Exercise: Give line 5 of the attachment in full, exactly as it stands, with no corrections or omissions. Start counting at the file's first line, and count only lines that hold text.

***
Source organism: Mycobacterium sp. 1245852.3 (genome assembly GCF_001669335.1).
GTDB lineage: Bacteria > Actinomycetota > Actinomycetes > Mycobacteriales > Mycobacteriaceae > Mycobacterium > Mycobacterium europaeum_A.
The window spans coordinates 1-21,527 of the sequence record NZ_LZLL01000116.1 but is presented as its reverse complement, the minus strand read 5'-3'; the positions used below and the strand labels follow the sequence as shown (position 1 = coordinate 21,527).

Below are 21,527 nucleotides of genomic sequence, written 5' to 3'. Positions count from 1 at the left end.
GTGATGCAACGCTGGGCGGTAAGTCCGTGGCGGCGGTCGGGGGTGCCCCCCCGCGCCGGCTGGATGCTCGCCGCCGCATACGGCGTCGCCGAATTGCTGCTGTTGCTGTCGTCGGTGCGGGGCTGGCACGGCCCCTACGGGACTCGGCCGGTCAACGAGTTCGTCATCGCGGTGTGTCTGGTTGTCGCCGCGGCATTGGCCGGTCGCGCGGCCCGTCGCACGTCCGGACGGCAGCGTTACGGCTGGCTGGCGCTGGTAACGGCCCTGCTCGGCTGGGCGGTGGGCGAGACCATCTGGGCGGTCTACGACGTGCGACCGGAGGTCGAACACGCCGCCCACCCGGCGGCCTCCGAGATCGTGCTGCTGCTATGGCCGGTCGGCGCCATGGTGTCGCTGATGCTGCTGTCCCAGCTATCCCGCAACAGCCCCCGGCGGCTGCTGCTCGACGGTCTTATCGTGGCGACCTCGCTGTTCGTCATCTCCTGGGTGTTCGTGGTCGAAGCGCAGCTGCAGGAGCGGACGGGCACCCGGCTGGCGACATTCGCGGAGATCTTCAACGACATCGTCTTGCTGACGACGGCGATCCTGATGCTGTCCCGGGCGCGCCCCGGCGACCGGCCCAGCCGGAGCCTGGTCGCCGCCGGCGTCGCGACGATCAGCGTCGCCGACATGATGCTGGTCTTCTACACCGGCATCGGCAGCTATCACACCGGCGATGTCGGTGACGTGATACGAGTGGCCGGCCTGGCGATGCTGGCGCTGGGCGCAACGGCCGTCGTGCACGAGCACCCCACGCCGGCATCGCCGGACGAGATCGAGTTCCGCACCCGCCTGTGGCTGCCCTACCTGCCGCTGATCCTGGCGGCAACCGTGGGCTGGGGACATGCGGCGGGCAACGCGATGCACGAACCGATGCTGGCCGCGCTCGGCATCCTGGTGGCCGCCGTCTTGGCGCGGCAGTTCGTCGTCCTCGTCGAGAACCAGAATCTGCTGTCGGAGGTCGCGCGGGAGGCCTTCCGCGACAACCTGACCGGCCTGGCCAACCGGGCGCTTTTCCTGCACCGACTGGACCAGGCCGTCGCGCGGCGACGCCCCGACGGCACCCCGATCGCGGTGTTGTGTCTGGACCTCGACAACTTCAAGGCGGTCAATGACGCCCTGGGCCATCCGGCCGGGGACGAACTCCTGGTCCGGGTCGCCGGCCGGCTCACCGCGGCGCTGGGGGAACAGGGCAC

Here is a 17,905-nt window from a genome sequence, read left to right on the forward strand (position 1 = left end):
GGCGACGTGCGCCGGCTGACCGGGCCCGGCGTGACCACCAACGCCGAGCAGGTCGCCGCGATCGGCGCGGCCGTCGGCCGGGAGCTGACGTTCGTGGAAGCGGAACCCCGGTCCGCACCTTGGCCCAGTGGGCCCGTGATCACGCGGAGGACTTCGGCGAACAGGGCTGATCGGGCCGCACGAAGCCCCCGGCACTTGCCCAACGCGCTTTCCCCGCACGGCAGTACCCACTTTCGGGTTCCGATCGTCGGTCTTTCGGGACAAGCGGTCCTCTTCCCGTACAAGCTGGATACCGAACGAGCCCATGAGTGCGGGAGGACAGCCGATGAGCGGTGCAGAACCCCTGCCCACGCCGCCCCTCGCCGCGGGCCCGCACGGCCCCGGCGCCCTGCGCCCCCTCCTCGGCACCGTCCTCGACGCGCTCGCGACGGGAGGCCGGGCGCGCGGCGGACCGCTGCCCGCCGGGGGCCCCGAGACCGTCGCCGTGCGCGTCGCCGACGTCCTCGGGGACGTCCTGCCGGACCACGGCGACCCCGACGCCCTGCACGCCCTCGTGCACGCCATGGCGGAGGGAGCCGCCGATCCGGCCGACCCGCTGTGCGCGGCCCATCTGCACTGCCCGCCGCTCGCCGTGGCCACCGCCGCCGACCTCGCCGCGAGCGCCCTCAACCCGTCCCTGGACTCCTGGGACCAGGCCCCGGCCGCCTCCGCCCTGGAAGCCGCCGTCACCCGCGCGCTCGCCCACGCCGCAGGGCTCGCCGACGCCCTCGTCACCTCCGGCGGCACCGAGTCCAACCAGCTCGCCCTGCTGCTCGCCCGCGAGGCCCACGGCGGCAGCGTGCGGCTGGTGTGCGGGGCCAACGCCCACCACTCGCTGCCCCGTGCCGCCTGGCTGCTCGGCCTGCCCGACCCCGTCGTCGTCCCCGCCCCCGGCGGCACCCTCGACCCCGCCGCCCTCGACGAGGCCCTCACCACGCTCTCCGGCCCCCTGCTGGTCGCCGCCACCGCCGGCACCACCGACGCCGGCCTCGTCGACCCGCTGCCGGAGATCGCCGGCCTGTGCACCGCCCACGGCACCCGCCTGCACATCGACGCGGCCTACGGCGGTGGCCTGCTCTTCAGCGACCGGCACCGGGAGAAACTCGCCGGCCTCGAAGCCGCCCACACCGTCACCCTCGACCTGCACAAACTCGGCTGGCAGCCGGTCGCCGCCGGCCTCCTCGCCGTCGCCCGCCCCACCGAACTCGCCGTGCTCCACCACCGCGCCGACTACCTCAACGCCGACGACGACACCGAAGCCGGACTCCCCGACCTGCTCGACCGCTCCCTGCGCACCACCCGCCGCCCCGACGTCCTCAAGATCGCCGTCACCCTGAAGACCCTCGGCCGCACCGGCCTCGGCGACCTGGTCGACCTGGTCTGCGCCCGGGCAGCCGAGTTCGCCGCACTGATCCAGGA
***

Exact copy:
GTGATGCAACGCTGGGCGGTAAGTCCGTGGCGGCGGTCGGGGGTGCCCCCCCGCGCCGGCTGGATGCTCGCCGCCGCATACGGCGTCGCCGAATTGCTGCTGTTGCTGTCGTCGGTGCGGGGCTGGCACGGCCCCTACGGGACTCGGCCGGTCAACGAGTTCGTCATCGCGGTGTGTCTGGTTGTCGCCGCGGCATTGGCCGGTCGCGCGGCCCGTCGCACGTCCGGACGGCAGCGTTACGGCTGGCTGGCGCTGGTAACGGCCCTGCTCGGCTGGGCGGTGGGCGAGACCATCTGGGCGGTCTACGACGTGCGACCGGAGGTCGAACACGCCGCCCACCCGGCGGCCTCCGAGATCGTGCTGCTGCTATGGCCGGTCGGCGCCATGGTGTCGCTGATGCTGCTGTCCCAGCTATCCCGCAACAGCCCCCGGCGGCTGCTGCTCGACGGTCTTATCGTGGCGACCTCGCTGTTCGTCATCTCCTGGGTGTTCGTGGTCGAAGCGCAGCTGCAGGAGCGGACGGGCACCCGGCTGGCGACATTCGCGGAGATCTTCAACGACATCGTCTTGCTGACGACGGCGATCCTGATGCTGTCCCGGGCGCGCCCCGGCGACCGGCCCAGCCGGAGCCTGGTCGCCGCCGGCGTCGCGACGATCAGCGTCGCCGACATGATGCTGGTCTTCTACACCGGCATCGGCAGCTATCACACCGGCGATGTCGGTGACGTGATACGAGTGGCCGGCCTGGCGATGCTGGCGCTGGGCGCAACGGCCGTCGTGCACGAGCACCCCACGCCGGCATCGCCGGACGAGATCGAGTTCCGCACCCGCCTGTGGCTGCCCTACCTGCCGCTGATCCTGGCGGCAACCGTGGGCTGGGGACATGCGGCGGGCAACGCGATGCACGAACCGATGCTGGCCGCGCTCGGCATCCTGGTGGCCGCCGTCTTGGCGCGGCAGTTCGTCGTCCTCGTCGAGAACCAGAATCTGCTGTCGGAGGTCGCGCGGGAGGCCTTCCGCGACAACCTGACCGGCCTGGCCAACCGGGCGCTTTTCCTGCACCGACTGGACCAGGCCGTCGCGCGGCGACGCCCCGACGGCACCCCGATCGCGGTGTTGTGTCTGGACCTCGACAACTTCAAGGCGGTCAATGACGCCCTGGGCCATCCGGCCGGGGACGAACTCCTGGTCCGGGTCGCCGGCCGGCTCACCGCGGCGCTGGGGGAACAGGGCAC